Director A.V. Rockwell makes her feature debut with “A Thousand and One,” which won the grand jury prize at this year’s Sundance Film Festival. The film is divided into three parts like Barry Jenkins’s Oscar-winning film, 2016′s “Moonlight.” Through each section, we follow Inez de la Paz (an excellent Teyana Taylor) and Terry, the son she illegally removed from the foster care system when he was 6 years old.
As Inez navigates a series of hardships against the backdrop of a New York City run by former mayors Rudy Giuliani and Mike Bloomberg, we meet three iterations of Terry (played at 6, 11, and 17 by Aaron Kingsley Adetola, Aven Courtney, and Josiah Cross, respectively). Unfortunately, none of the actors are as compelling as those who brought “Moonlight”’s Chiron to life. It’s not their fault, as Rockwell’s screenplay keeps Tee (as his mother calls him) at a distance.
We never really get to know who Tee is, even when the third section of the film tragically pivots from Inez’s story to his. A more fleshed-out character might have grounded a last act burdened by an unconvincing plot twist, an odd moment of wish-fulfillment, and an over-reliance on the clichés that befall Black people in urban-set films.
“A Thousand and One” begins in 1994. Several shots of New York City (Including the Twin Towers) fill the screen before we meet Inez. She’s leaving Rikers Island after a yearlong sentence. A former hairdresser, Inez returns to her old neighborhood of Harlem with no place to live and no means of income. She is also without Tee, who was placed in foster care upon her arrest.
After initially interacting with Tee on the street, Inez discovers that he has been injured after falling out the window of the foster home during a botched escape. She removes him from his hospital room, gets him some fake papers and a new name, Darryl, and sets out to build a life for the two of them.
Before long, they are joined by Lucky (Will Catlett), Inez’s former boyfriend, who may or may not be Tee’s father. They form a family unit that is loving, yet rife with difficulties that are often beyond their control. “What do two crooks know about raising a family?,” Inez asks. Thankfully, “A Thousand and One” avoids simple or contrived depictions of parenting in a low-income environment. Catlett and Taylor portray the couple’s relationship with an unforced realism that affirms their love for each other and their devotion to the son they’re raising.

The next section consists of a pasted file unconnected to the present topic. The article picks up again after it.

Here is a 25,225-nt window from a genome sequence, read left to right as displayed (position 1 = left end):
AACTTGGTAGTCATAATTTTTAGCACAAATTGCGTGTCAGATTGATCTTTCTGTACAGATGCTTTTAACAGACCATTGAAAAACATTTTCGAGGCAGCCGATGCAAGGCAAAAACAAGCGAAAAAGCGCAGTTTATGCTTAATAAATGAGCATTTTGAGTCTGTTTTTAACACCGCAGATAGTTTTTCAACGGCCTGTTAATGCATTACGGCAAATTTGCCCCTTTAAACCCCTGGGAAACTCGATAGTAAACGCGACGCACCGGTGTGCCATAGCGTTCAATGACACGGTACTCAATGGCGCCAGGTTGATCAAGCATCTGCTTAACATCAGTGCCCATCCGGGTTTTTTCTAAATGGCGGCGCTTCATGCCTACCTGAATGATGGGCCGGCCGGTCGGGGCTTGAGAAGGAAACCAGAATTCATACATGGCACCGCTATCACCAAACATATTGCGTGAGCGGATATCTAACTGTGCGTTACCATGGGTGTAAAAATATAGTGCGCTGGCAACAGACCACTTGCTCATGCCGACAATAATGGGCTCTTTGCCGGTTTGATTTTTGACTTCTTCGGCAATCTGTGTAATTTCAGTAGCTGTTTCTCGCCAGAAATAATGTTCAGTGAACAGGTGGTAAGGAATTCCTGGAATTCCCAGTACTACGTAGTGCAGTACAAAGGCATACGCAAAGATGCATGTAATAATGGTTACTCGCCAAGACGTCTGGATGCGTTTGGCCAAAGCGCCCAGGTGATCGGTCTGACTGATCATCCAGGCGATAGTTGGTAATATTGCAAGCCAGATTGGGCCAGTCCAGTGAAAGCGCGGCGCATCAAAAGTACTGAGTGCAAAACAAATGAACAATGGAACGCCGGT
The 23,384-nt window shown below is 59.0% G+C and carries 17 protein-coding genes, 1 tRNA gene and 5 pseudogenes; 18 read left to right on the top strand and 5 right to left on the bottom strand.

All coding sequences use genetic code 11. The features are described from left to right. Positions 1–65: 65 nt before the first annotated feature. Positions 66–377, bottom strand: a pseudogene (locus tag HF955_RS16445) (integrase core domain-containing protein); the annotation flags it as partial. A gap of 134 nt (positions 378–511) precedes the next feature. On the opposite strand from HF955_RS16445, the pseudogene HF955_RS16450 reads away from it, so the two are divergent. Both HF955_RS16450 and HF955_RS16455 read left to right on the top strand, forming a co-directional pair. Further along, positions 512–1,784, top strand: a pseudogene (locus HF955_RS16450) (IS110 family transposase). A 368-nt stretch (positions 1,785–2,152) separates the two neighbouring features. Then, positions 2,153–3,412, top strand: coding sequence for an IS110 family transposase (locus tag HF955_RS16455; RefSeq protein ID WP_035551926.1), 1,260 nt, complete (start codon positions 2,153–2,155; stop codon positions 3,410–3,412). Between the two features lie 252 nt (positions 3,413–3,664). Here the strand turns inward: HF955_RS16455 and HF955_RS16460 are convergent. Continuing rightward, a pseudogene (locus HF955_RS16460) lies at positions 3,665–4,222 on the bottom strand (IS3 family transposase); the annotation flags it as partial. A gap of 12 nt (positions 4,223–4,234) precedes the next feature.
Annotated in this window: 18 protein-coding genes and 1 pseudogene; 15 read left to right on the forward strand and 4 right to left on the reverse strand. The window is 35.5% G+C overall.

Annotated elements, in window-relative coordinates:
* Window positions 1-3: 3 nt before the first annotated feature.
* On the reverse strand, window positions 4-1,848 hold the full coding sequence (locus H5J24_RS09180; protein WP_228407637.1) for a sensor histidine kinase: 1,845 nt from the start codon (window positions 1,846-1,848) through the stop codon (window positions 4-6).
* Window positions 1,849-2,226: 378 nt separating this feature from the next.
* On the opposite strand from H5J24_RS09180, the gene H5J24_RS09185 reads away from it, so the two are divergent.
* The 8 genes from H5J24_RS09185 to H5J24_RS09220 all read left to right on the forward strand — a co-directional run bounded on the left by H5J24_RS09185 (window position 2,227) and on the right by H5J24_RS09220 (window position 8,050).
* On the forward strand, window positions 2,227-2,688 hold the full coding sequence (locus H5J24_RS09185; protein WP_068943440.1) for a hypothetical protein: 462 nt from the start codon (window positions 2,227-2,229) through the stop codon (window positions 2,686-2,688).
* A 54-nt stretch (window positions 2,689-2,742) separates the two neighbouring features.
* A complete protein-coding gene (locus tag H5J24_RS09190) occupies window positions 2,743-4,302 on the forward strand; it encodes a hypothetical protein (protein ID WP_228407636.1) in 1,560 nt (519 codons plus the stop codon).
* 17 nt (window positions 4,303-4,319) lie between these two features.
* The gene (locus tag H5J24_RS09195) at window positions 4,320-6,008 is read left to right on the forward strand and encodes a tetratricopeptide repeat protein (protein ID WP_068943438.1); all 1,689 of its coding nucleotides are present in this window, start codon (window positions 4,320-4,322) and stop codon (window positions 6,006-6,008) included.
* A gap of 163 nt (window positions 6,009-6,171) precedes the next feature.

There’s another character in “A Thousand and One”: New York City itself. Rockwell’s depiction of a rapidly gentrifying city is the film’s crowning achievement. As the timeframe jumps from 1994 to 2001 and 2005, boarded-up storefronts become more prevalent. White residents start to appear in greater numbers in Harlem, as well as shady landlords using nefarious means to evict Black tenants so they can renovate and rent their apartments for more money.
Even the cinematography by Eric K. Yue changes with the city, replacing the warmth of the 1994 section with a colder, more polished sheen. I lived through this era, and its re-creation made me shudder with recognition.
As these changes occur, the voices of Giuliani and Bloomberg play on the soundtrack. Stop and frisk becomes a plot point, as does the deconstruction of neighborhoods of color that have existed in New York City for generations. When Inez asks a friend if “you wanna see New York City turn into the suburbs,” it’s a righteous swipe at the era’s policies and the people who are trying to make that happen.
Based on the way “A Thousand and One” ends, I’m assuming its title hints that its story is a fable or folk tale not unlike those that make up “One Thousand and One Nights.” Though her debut is not entirely successful, I look forward to seeing what Rockwell does next.
A THOUSAND AND ONE
Written and directed by A.V. Rockwell. Starring Teyana Taylor, Will Catlett, Aaron Kingsley Adetola, Aven Courtney, Josiah Cross. 117 minutes. At AMC Boston Common, Coolidge Corner, Landmark Kendall Square, and suburbs. R (a lot of profanity, none of it wasted)
Odie Henderson is the Boston Globe's film critic.